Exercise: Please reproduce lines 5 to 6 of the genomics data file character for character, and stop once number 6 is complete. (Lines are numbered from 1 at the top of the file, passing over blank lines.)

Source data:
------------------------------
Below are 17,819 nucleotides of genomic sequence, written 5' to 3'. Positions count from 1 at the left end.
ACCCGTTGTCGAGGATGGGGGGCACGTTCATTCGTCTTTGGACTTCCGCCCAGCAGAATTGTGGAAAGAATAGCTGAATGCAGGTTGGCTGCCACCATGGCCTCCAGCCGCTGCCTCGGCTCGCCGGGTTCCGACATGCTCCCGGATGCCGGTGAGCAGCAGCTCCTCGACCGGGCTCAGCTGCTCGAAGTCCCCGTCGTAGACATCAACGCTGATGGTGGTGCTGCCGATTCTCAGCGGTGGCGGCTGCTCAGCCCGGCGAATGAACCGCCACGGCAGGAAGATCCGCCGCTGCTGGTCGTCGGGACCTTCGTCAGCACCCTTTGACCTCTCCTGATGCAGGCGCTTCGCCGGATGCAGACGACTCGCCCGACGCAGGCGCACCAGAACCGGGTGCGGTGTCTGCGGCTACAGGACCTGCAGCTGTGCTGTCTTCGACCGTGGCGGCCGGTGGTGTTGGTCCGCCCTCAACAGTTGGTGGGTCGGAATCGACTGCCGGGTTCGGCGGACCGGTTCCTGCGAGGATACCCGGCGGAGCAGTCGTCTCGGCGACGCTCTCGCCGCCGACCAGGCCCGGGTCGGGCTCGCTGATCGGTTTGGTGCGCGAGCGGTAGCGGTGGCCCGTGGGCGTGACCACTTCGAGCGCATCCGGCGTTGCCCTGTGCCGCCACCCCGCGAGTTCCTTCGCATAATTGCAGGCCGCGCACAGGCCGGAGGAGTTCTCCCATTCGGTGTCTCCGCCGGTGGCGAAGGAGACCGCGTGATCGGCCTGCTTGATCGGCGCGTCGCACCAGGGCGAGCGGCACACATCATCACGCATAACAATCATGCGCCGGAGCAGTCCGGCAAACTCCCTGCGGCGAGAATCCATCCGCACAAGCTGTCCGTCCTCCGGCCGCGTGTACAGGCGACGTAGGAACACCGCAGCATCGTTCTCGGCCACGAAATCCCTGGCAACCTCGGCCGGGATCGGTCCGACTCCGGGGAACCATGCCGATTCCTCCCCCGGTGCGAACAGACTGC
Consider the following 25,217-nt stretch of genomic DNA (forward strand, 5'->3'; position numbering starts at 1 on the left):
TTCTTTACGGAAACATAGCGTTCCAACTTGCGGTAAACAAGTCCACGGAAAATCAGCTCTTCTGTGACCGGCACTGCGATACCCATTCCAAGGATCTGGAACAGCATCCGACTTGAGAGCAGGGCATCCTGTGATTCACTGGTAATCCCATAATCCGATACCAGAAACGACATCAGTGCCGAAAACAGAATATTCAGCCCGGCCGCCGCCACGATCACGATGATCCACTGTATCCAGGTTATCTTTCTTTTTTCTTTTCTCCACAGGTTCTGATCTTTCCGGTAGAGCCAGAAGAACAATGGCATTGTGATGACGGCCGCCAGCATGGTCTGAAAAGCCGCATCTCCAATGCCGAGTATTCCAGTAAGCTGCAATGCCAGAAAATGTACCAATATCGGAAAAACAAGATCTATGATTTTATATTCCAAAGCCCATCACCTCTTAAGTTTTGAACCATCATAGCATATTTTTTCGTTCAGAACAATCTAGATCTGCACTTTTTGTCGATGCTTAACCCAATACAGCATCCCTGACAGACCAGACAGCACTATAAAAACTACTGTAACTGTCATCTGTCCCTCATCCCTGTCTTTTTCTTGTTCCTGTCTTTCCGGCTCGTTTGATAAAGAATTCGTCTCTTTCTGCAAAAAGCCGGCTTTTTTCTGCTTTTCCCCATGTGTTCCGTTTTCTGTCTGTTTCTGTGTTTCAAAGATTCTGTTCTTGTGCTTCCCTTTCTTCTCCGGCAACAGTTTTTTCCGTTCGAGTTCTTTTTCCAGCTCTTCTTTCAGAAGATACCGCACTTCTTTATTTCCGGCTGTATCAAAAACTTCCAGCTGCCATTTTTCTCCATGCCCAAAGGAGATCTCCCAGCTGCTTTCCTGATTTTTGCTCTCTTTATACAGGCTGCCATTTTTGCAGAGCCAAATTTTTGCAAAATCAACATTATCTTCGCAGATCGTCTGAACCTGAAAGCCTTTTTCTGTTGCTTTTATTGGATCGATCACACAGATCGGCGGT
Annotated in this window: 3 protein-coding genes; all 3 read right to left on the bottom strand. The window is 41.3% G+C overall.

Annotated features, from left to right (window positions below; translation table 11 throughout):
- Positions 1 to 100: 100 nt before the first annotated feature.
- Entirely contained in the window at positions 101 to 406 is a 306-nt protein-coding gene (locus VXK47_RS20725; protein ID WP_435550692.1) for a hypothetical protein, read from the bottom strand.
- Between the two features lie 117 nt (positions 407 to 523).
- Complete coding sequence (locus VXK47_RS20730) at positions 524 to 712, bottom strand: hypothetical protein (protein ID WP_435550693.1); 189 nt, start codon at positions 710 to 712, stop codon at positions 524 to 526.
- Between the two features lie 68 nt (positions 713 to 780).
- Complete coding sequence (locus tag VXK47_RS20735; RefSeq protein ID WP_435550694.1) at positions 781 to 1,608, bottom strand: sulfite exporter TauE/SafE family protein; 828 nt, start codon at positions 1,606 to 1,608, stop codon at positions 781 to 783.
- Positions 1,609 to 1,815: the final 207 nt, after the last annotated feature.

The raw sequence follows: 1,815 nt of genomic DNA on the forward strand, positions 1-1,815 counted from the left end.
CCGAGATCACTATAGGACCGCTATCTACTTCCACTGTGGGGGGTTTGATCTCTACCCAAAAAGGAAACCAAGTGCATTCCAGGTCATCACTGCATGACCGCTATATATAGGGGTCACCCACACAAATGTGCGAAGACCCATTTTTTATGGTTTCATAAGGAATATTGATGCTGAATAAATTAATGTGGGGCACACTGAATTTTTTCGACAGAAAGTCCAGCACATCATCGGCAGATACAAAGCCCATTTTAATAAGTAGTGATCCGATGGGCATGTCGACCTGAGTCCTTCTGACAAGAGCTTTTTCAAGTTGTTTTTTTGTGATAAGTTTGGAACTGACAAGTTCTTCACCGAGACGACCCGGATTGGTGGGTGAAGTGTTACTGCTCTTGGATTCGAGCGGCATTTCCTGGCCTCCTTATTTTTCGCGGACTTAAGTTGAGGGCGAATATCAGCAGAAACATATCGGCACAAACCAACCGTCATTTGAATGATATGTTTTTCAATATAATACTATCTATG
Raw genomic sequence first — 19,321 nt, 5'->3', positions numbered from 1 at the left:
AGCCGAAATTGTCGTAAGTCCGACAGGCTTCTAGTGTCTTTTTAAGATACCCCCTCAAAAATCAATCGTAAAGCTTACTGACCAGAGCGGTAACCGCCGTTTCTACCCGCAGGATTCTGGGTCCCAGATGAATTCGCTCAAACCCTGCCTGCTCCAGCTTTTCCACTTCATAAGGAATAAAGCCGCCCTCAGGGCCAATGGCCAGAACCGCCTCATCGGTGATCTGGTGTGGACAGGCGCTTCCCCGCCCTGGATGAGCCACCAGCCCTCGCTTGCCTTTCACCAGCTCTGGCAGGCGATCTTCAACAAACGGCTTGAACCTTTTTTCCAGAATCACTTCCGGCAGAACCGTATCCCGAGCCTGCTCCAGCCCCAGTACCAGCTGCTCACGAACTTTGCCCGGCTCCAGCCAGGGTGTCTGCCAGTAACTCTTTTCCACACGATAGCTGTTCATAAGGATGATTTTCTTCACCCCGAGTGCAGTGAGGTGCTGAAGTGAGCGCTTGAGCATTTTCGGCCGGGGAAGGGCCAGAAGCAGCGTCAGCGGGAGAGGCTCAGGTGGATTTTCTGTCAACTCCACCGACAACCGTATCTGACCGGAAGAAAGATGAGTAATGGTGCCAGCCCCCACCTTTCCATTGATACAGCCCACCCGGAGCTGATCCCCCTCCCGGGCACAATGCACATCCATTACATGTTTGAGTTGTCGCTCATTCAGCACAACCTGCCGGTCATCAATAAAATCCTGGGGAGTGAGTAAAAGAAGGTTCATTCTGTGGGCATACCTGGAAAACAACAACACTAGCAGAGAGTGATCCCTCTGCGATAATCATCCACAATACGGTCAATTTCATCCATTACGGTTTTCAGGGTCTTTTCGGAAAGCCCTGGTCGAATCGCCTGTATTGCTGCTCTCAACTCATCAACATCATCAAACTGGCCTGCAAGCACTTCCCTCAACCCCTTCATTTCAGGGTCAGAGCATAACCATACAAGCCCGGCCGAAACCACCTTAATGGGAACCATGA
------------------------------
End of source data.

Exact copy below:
Annotated in this window: 3 protein-coding genes; all 3 read right to left on the bottom strand. The window is 41.3% G+C overall.

Annotated features, from left to right (window positions below; translation table 11 throughout):